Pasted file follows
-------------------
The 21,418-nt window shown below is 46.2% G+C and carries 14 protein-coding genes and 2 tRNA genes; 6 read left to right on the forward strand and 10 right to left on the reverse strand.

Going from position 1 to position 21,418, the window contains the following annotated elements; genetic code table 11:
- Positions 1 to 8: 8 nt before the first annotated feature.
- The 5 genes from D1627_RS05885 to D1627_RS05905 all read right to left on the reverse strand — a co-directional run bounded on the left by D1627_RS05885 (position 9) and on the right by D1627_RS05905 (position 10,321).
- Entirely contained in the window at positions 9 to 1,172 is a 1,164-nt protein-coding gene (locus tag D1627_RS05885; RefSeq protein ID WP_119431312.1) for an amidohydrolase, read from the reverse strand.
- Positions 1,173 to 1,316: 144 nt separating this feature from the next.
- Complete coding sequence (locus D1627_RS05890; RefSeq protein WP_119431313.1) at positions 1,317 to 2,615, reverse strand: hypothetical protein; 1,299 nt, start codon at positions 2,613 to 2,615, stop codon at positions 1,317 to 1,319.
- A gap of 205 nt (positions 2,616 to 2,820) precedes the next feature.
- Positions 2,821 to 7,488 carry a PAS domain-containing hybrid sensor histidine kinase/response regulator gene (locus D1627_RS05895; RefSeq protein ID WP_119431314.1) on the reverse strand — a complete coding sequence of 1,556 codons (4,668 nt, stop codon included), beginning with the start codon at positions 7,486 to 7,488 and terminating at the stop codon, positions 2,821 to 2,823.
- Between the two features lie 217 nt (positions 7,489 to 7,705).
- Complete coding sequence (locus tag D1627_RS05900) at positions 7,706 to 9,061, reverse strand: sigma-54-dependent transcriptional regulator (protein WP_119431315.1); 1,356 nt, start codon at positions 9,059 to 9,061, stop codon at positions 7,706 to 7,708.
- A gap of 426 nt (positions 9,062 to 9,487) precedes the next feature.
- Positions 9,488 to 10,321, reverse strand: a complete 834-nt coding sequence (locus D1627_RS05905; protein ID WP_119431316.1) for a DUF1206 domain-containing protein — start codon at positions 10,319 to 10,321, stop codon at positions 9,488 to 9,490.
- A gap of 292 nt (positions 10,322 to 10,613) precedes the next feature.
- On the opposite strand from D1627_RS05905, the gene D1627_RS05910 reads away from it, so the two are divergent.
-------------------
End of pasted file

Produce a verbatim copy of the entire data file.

The 21,418-nt window shown below is 46.2% G+C and carries 14 protein-coding genes and 2 tRNA genes; 6 read left to right on the forward strand and 10 right to left on the reverse strand.

Going from position 1 to position 21,418, the window contains the following annotated elements; genetic code table 11:
- Positions 1 to 8: 8 nt before the first annotated feature.
- The 5 genes from D1627_RS05885 to D1627_RS05905 all read right to left on the reverse strand — a co-directional run bounded on the left by D1627_RS05885 (position 9) and on the right by D1627_RS05905 (position 10,321).
- Entirely contained in the window at positions 9 to 1,172 is a 1,164-nt protein-coding gene (locus tag D1627_RS05885; RefSeq protein ID WP_119431312.1) for an amidohydrolase, read from the reverse strand.
- Positions 1,173 to 1,316: 144 nt separating this feature from the next.
- Complete coding sequence (locus D1627_RS05890; RefSeq protein WP_119431313.1) at positions 1,317 to 2,615, reverse strand: hypothetical protein; 1,299 nt, start codon at positions 2,613 to 2,615, stop codon at positions 1,317 to 1,319.
- A gap of 205 nt (positions 2,616 to 2,820) precedes the next feature.
- Positions 2,821 to 7,488 carry a PAS domain-containing hybrid sensor histidine kinase/response regulator gene (locus D1627_RS05895; RefSeq protein ID WP_119431314.1) on the reverse strand — a complete coding sequence of 1,556 codons (4,668 nt, stop codon included), beginning with the start codon at positions 7,486 to 7,488 and terminating at the stop codon, positions 2,821 to 2,823.
- Between the two features lie 217 nt (positions 7,489 to 7,705).
- Complete coding sequence (locus tag D1627_RS05900) at positions 7,706 to 9,061, reverse strand: sigma-54-dependent transcriptional regulator (protein WP_119431315.1); 1,356 nt, start codon at positions 9,059 to 9,061, stop codon at positions 7,706 to 7,708.
- A gap of 426 nt (positions 9,062 to 9,487) precedes the next feature.
- Positions 9,488 to 10,321, reverse strand: a complete 834-nt coding sequence (locus D1627_RS05905; protein ID WP_119431316.1) for a DUF1206 domain-containing protein — start codon at positions 10,319 to 10,321, stop codon at positions 9,488 to 9,490.
- A gap of 292 nt (positions 10,322 to 10,613) precedes the next feature.
- On the opposite strand from D1627_RS05905, the gene D1627_RS05910 reads away from it, so the two are divergent.